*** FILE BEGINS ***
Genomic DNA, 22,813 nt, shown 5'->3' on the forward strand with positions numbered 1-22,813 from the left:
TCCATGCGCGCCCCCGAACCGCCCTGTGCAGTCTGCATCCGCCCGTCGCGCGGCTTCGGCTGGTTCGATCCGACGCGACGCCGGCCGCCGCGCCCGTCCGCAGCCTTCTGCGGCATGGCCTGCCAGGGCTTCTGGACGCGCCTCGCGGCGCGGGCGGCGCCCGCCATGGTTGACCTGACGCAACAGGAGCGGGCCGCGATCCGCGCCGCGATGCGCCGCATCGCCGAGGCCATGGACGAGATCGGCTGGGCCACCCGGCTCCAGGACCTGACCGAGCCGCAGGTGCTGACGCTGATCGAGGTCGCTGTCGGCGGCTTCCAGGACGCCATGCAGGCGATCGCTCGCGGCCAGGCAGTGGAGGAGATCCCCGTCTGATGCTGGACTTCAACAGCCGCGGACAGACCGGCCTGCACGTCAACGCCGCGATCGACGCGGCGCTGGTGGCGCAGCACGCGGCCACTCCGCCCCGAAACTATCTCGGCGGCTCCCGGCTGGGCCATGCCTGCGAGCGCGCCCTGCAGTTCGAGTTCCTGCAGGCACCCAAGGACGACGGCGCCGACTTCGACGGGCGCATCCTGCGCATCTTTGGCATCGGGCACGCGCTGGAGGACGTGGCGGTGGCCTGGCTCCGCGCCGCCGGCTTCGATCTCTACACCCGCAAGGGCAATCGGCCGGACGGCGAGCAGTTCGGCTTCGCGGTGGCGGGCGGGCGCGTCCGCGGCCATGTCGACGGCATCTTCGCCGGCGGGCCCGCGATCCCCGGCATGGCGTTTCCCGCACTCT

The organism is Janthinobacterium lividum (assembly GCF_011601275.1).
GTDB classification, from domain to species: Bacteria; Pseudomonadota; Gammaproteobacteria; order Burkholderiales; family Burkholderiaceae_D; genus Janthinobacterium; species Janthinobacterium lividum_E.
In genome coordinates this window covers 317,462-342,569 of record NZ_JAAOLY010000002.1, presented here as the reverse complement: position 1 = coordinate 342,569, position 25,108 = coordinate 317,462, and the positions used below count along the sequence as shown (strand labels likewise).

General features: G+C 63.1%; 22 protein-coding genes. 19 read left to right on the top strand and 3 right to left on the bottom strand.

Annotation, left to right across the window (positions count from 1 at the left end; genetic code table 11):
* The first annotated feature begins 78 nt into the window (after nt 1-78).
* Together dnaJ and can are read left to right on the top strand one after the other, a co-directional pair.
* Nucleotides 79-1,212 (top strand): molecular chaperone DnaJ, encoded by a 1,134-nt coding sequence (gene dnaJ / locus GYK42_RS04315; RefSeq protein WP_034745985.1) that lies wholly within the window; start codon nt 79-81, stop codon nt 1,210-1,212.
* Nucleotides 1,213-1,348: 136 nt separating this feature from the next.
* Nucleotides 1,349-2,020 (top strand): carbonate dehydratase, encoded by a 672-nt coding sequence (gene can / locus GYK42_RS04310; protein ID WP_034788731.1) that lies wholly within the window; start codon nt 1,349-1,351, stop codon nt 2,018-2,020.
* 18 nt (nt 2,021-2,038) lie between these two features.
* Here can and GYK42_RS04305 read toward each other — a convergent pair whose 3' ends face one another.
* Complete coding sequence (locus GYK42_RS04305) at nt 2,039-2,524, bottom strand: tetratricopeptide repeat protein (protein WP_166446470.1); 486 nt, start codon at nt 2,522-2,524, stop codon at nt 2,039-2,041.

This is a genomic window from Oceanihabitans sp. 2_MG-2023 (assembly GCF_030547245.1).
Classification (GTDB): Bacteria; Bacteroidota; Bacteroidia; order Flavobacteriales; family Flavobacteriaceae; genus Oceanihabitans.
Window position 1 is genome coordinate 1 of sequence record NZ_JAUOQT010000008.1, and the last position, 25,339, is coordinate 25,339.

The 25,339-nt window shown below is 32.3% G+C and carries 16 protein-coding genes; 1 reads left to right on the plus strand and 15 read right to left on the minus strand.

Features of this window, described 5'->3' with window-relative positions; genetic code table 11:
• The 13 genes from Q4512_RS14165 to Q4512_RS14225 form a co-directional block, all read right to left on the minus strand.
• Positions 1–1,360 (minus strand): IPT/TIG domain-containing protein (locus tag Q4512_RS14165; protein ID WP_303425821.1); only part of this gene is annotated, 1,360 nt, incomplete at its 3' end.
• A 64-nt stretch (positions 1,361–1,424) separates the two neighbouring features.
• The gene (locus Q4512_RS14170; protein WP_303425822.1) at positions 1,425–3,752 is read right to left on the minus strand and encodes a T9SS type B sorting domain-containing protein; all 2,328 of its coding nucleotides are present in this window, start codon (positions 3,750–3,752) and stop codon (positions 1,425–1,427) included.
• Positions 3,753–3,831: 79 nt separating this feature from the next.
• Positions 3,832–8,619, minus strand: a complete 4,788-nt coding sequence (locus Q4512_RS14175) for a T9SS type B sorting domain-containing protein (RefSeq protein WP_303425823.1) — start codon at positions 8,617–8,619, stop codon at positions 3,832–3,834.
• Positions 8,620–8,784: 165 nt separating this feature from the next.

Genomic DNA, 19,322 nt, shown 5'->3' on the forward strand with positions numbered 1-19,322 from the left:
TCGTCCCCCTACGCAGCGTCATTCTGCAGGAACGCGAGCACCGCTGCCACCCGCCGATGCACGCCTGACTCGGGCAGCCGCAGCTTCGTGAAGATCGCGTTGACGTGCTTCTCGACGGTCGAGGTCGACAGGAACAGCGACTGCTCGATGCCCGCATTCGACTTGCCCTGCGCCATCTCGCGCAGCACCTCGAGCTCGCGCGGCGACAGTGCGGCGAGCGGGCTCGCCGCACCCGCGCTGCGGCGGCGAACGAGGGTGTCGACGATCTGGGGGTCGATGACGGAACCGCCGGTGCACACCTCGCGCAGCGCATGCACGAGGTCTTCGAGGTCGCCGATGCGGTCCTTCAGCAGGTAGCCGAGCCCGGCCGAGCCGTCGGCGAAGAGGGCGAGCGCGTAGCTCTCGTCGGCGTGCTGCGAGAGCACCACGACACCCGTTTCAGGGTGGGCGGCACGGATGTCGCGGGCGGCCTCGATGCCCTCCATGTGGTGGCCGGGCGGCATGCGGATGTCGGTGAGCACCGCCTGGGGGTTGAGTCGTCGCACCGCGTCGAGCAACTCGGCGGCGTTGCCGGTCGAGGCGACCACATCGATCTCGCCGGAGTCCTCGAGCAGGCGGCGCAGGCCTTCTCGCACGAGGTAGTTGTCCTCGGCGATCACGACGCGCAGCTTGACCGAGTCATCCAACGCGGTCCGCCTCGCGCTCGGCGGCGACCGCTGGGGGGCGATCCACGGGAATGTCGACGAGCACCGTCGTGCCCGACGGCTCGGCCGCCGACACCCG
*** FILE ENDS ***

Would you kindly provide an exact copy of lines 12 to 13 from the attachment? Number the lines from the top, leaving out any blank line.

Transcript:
* Nucleotides 1,349-2,020 (top strand): carbonate dehydratase, encoded by a 672-nt coding sequence (gene can / locus GYK42_RS04310; protein ID WP_034788731.1) that lies wholly within the window; start codon nt 1,349-1,351, stop codon nt 2,018-2,020.
* 18 nt (nt 2,021-2,038) lie between these two features.